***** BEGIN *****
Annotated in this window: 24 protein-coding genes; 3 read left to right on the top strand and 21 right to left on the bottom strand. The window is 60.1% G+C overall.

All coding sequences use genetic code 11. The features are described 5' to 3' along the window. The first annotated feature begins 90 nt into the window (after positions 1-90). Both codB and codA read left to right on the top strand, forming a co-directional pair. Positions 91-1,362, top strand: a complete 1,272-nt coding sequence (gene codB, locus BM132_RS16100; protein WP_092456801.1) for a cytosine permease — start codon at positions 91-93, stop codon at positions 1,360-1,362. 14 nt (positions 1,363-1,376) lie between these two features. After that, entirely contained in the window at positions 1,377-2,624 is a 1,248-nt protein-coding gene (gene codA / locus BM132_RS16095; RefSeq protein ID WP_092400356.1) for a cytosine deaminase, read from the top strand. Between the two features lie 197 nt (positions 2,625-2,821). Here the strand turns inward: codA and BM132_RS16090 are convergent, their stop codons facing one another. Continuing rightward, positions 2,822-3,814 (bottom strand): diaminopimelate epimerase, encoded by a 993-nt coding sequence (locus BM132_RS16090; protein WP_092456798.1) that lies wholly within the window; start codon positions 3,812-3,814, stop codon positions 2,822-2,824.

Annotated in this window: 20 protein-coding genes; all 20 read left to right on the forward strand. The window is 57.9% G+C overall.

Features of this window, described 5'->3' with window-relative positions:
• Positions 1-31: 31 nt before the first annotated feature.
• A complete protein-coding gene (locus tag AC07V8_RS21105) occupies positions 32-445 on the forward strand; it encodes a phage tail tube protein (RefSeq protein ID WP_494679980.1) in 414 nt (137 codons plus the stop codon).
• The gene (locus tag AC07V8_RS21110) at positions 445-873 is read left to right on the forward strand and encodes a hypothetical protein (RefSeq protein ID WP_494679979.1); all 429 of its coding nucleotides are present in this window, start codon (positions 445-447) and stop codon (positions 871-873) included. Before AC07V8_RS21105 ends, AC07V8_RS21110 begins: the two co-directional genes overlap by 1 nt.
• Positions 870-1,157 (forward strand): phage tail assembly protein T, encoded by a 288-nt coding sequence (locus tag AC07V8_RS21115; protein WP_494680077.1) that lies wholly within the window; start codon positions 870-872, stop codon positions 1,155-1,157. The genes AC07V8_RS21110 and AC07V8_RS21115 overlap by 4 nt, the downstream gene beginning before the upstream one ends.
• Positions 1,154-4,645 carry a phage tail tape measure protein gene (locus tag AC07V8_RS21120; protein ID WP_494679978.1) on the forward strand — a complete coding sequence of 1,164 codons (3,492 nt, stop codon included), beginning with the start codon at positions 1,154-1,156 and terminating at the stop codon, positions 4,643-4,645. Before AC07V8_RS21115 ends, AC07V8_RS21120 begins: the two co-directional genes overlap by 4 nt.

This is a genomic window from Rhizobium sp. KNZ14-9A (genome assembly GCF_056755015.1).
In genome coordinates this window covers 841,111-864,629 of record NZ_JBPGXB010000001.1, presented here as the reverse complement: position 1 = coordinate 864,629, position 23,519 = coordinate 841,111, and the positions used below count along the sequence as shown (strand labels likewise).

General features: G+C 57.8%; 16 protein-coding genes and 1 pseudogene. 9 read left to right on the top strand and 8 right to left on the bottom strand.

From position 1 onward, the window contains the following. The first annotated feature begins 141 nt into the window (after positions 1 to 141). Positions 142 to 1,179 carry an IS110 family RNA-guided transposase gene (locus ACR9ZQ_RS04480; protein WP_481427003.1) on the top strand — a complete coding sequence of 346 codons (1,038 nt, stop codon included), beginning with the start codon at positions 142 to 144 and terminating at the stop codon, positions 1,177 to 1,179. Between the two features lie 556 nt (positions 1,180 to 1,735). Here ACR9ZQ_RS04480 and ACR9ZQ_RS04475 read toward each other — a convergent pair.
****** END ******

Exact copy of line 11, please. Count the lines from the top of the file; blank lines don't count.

In genome coordinates this window covers 841,111-864,629 of record NZ_JBPGXB010000001.1, presented here as the reverse complement: position 1 = coordinate 864,629, position 23,519 = coordinate 841,111, and the positions used below count along the sequence as shown (strand labels likewise).